Andy Flower: Lessons from cricket become lessons for life
Article by Footdown consultant Will Jefferson.
The player I most admired from my cricket career, of all those I played with or against over 12 years in the game, was Andy Flower.
We were teammates at Essex County Cricket Club for 5 years, following his departure from the international cricket scene. Andy retired after the 2003 World Cup where, infamously, he and Henry Olonga wore black armbands to highlight the ‘Death of Democracy’ in their home country of Zimbabwe.
The many experiences we shared at Essex taught me a lot about the qualities of a great leader. It was a pleasure to spend time with, practice, train and play alongside one of the most respected figures in the game; our time in the same team included many memorable batting partnerships, none more so than sharing an opening stand of 249 in a quarter-final match against Nottinghamshire at Trent Bridge in 2004.
Meeting in the middle of the wicket in between overs, Andy used to punch me on the thigh pad before we retreated back to our ends. Even though I made nothing of it at the time, the punches were hard enough to feel through my padding. Was the jab a call to arms, a reminder of the challenges in the match ahead, a wake up call? Certainly all signs pointed towards a true fighter – a player who thrived in the heat battle.
As a young man just out of university I lapped up every single minute of my time standing shoulder to shoulder (or not quite in my case!) with one of the greats. To me, Andy, or ‘Petals’ as he was known, epitomised all the traits that are associated with being part of a High Performing Team.
It was one of my first experiences of holding conversations, frank in nature, where honest observations and feedback would have enduring consequences. Sitting down and talking through aspects of my game became increasingly important in these early stages of my playing career. Andy realised pretty early on in my time at Essex that I would thrive on a similar approach to his that really got to grips with the detail in a strategy.
To this day I still model some of my behaviours on what I observed of Andy over a decade ago.
My top ten:
Stick to a task until you, and only you, know you are absolutely ready and have got it right before you move on. (working on an element of your technique in the nets, your attitude to your catching in training. The time you put in to further your career that no one else sees )
Gain a person’s respect, gain their trust. Whether a text message after one of my career highs, with the carefully chosen words, “Great handling of pressure.” (I hit a six in the super-over to take Leicestershire into the final on T20 Final’s day in 2011) or a call to my mobile to sympathise on the day of my retirement through a serious injury, these smallest of actions I will take forward with me as a reminder of always acting with the highest moral integrity.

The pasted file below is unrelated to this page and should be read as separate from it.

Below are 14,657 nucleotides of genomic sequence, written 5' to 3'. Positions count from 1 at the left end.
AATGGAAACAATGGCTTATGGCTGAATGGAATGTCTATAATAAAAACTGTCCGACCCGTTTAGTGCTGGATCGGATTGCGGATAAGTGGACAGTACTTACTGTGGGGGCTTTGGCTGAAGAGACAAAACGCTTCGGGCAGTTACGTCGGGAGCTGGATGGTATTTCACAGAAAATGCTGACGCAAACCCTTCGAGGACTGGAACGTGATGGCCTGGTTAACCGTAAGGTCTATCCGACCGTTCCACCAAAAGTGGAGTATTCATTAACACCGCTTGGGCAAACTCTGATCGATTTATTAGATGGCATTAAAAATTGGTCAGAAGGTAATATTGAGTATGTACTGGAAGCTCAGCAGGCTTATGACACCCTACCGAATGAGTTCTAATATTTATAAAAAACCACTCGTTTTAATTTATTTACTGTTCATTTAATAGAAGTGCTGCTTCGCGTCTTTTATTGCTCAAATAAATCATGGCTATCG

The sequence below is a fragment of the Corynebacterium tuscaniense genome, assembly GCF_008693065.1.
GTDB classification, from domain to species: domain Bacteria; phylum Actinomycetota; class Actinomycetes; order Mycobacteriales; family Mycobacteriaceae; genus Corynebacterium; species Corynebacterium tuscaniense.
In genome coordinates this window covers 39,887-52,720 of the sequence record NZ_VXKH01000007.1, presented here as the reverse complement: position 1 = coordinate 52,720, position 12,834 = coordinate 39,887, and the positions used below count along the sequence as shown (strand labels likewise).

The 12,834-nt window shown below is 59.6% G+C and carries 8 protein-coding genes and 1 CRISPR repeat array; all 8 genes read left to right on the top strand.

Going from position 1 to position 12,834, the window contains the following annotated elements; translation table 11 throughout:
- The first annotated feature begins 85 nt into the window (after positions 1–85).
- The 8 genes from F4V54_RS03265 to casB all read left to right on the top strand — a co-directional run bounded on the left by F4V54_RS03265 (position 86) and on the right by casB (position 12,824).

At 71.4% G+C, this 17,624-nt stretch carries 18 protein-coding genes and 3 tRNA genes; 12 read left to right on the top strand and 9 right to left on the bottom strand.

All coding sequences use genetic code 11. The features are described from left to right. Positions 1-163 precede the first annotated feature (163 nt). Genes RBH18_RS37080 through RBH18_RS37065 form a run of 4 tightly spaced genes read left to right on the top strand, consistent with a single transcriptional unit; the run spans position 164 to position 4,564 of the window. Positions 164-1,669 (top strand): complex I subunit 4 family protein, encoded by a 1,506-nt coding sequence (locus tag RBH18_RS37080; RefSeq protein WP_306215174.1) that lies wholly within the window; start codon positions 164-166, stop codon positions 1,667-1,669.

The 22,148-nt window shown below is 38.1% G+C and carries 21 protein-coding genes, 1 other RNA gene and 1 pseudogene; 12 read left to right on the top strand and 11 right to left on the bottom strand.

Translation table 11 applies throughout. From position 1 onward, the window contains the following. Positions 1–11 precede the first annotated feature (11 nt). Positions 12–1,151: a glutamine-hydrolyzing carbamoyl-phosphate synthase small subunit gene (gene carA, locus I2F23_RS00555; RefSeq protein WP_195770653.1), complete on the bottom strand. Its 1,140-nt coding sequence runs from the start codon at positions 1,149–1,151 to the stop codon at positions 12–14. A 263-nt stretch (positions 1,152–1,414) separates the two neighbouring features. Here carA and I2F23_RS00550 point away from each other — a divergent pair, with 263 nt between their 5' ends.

To be relentless in your commitment to mastering the basics and to have the stamina and motivation to keep on self-improving. Even at the ripe old age of 36, Andy was regularly the last to leave the nets on most training days. I just hope other Essex players of my generation picked up on that work ethic – and the choices that went into helping to perform at consistently high levels out in the middle.
To have an open mind-set to innovate in order to better ourselves. We both trialled using a squash ball inside our bottom hand glove to help soften our grip in order to improve our timing and ‘feel’ in practice. I actually scored a first class hundred with the squash ball neatly tucked inside my bottom hand glove. Adam Gilchrist scored a hundred (149 off 104 balls) in the 2007 World Cup final with a squash ball in his glove, the highest score and quickest century in a World Cup Final.
To play to your strengths over and over again. Andy was considered by many as the best reverse sweeper of a cricket ball. Ever. The shot was as sound, consistent and repetitive as other player’s forward defensives, or cover drives. Did he get out to it? Yes. Had he taken years and years to develop it? Absolutely. A master of his art who delighted onlookers as much as he infuriated spin bowlers!
Know that you will create an internal state to be at your best when you find that unique balance of ‘relaxed intensity’ to allow yourself as a top order batsman to occupy the crease for long periods of time. (Andy spoke of a flow-like state of self-hypnotic proportions that resulted in his run making success and made him the Number 1 international batsman in the world in September 2001.
Your self-awareness determines your future success. To recognise in your thinking when you know that you have let yourself down after a soft dismissal and accept the blame (…Andy spat on his kit sometimes to show his distaste for the way in which his wicket had been taken)
Setting yourself the highest possible standards. Then striving – with every sinew in your body, and neural connection in your brain, to benchmark yourself along the way to the lofty goals you keep setting.
Use humour to lighten the toughest of situations. Andy and I were walking out to face Shoiab Ahktar – the fastest bowler in the world – in front of a packed crowd at Chelmsford. Andy turned to me before we were to take up our positions. “You take the first ball today.” I could only smile (nervously) as Andy had taken the first ball on every other occasion. I proceeded to face the fastest spell of my career from Shoiab, as every ball for the next twenty minutes was aimed straight at my adam’s apple. Cheers Andy!
Celebrate success with your teammates and colleagues by letting your hair down when appropriate (genuinely enjoy the success of others after a team performance worthy of a drink or three!)
Thanks for the memories, Andy!